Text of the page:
In addition to, and perhaps [at least partially] because of the above axiom, numerous cases have held that if there is no rent obligation, the automatic stay occasioned by an ERAP application can be vacated. (see 2986 Briggs LLC v Evans, 74 Misc 3d 1224(A), 2022 NY Slip Op 50215(U) [Civ Ct, Bronx County 2022] (licensee holdover where no claim for “rent” made]); Joute v Hinds, ––– NYS3d ––––, 2022 NY Slip Op 22150, *3 [Civ Ct, Kings County 2022]; Valsac 908 LLC v Crespo, 75 Misc 3d 1213(A), 2022 NY Slip Op 50484(U) [Civ Ct, New York County 2022 (superintendent holdover); West 49th Street, LLC v O'Neill, 2022 NY Slip Op 22222, 2-3 [Civ Ct, New York County 2022] (possible successor without a current rent obligation)).

Respondent, though, cites to several cases wherein the court maintained the stay. They are addressed in turn.1

In LaPorte v Garcia, petitioner and respondent were roommates and, unlike here, the respondent established a rent obligation to the petitioner, the prime tenant. (75 Misc 3d 557, 560, 168 NYS3d 794 [Civ Ct, Bronx County 2022]).2 The LaPorte court's reasoning is sound: petitioners cannot broadly avoid the stay by simply claiming they would not participate in the program. (id. at 560-561). However, a court has the authority to lift the stay based on the facts before it. (id. at 559).

The holding in 560-566 Hudson LLC v Hillman is not applicable as the court explicitly did not consider whether the lack of a rent obligation impacts the stay. (2022 NY Slip Op 30718(U), *2, 2022 NY LEXIS 1116 [Civ Ct, Kings County 2022]). To the extent that Hillman stands for the proposition that whether a rent obligation exists “does not bear on the validity of the stay but to his eligibility for assistance” [which must be determined by the Office of Temporary and Disability Services (“OTDA”) and not the Court], this court disagrees. (id. at *3-4). While there are those decisions that similarly hold, (see Souffrant v Jeninty (Civ Ct, Kings County, June 16, 2022, Index. No. 309377/2021), many have subsequently disagreed. (see 2986 Briggs LLC v Evans, 74 Misc 3d 1224(A), et al.).

EQR-Hudson Crossing, LLC v Magana is the matter most similar to this case. Both are illegal sublet holdovers, wherein the appearing subtenant has a rent obligation to the non-appearing tenant-of-record. Critically, however, the petitioner in Magana failed to submit any affidavit swearing it would not accept the ERAP funds. (see 2022 NY Slip Op 22178, *3). Still, the court held “the sublessee and undertenant of the premises who is obligated to Ms. Magana [the sublessor] for the payment of monthly rent, is entitled to the protections of the statute.” (id.).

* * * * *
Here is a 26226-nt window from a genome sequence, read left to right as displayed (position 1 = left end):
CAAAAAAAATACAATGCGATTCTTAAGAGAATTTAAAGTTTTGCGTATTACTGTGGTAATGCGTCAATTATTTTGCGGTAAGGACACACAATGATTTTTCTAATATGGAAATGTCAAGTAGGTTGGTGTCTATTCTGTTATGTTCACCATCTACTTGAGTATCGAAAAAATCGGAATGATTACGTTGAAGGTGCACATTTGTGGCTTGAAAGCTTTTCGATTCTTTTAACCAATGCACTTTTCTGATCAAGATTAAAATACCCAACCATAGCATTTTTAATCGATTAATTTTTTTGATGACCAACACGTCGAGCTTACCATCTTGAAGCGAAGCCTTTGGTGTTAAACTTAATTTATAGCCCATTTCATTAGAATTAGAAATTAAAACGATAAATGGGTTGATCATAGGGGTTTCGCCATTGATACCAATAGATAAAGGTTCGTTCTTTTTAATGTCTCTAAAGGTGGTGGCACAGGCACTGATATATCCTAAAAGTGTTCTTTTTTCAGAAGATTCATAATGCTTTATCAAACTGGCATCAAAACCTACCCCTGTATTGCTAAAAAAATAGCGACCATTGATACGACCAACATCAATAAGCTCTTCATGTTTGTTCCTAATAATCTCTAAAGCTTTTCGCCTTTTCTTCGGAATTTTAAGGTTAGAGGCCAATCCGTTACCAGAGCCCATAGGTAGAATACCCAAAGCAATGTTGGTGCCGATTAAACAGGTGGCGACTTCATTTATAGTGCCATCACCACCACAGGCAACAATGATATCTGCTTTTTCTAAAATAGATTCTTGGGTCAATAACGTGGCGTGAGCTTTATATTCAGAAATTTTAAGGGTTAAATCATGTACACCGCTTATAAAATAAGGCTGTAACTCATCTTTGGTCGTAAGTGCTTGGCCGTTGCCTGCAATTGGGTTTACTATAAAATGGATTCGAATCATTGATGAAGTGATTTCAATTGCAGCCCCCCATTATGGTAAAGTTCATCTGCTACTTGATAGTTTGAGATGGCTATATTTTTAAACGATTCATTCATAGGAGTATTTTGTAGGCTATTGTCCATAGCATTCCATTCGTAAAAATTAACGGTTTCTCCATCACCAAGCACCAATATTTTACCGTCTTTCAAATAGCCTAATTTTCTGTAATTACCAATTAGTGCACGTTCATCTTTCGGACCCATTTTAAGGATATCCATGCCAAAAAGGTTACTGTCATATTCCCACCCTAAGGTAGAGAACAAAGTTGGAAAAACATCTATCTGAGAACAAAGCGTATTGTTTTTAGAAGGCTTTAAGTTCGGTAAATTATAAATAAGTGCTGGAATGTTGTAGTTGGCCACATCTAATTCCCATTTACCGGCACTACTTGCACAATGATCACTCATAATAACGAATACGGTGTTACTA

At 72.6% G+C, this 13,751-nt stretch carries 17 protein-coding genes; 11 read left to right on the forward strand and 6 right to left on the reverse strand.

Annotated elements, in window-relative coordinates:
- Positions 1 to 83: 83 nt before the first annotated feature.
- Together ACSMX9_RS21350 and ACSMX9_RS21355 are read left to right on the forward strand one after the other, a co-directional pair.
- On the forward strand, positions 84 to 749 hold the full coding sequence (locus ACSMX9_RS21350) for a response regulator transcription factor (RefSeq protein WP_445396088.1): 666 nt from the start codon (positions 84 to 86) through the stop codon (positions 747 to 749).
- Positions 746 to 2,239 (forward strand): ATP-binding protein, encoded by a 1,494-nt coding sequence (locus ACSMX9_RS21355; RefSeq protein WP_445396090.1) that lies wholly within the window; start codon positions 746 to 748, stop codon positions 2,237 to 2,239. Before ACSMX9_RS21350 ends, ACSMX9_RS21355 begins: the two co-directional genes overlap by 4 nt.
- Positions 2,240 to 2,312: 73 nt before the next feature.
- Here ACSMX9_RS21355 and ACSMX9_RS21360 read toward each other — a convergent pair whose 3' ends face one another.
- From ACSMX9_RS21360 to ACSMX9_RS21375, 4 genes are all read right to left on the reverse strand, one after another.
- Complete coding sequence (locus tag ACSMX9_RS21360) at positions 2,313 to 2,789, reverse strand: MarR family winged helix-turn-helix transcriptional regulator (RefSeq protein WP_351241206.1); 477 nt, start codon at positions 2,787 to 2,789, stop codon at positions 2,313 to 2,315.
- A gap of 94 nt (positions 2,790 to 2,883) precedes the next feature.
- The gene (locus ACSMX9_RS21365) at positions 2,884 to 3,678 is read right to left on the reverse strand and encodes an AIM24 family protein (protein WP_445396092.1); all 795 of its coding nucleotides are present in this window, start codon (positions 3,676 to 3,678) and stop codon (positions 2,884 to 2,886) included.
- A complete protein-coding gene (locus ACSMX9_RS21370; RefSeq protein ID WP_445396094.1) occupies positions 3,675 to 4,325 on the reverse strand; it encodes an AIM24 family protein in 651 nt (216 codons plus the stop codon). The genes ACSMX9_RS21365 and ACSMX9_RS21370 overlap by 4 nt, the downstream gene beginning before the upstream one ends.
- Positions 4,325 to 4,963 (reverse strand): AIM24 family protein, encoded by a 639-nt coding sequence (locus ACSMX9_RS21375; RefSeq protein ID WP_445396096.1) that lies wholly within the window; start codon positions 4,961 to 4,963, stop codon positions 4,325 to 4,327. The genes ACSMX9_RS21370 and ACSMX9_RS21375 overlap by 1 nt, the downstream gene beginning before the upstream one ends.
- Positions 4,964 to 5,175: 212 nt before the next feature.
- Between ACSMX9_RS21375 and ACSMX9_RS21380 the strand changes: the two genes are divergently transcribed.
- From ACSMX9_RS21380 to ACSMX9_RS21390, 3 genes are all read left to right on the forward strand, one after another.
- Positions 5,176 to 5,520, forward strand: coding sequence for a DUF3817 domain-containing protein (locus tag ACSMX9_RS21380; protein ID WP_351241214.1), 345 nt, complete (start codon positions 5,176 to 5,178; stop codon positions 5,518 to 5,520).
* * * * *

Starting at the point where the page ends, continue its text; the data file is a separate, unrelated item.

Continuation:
While the unambiguous language of the statute must be the most important consideration, the court cannot disregard the legislature's intent/purpose in enacting it. (see Beekman Hill Ass'n, Inc. v Chin, 274 AD2d 161, 166-167, 712 NYS2d 471 [1st Dept 2000] (“It is fundamental that a court, in interpreting a statute, should attempt effectuate the intent of the legislature, and where the statutory language is clear and unambiguous, the court should construe it so as to give effect to the plain meaning of the words used.”) [citations omitted and emphasis added]).

In Zheng v Guiseppone, (74 Misc 3d 1231(A), *3), the court noted,

The original ERAP statute stated that its purpose was “to establish a COVID-19 emergency rental assistance program”. The September 2021 amendment, as it relates to ERAP, states the Legislative Intent as follows:

To date, technical and administrative challenges, low public awareness of the program, and the slow pace of implementation have hampered the program's effectiveness in covering the cost of rent arrears and providing widespread eviction protection.

(The Legislature was) especially cognizant of the ongoing risks posed by residential evictions stemming from non-payment of rent during the height of the public health emergency, and its recovery period.” [emphasis added].

To bind this petitioner, to whom respondent owes no “rent” is futile, considering petitioner's sworn statement it will not accept payment. (see NYSCEF Doc. 30 at p. 10). The stay, under these circumstances, does not further the Legislature's intent.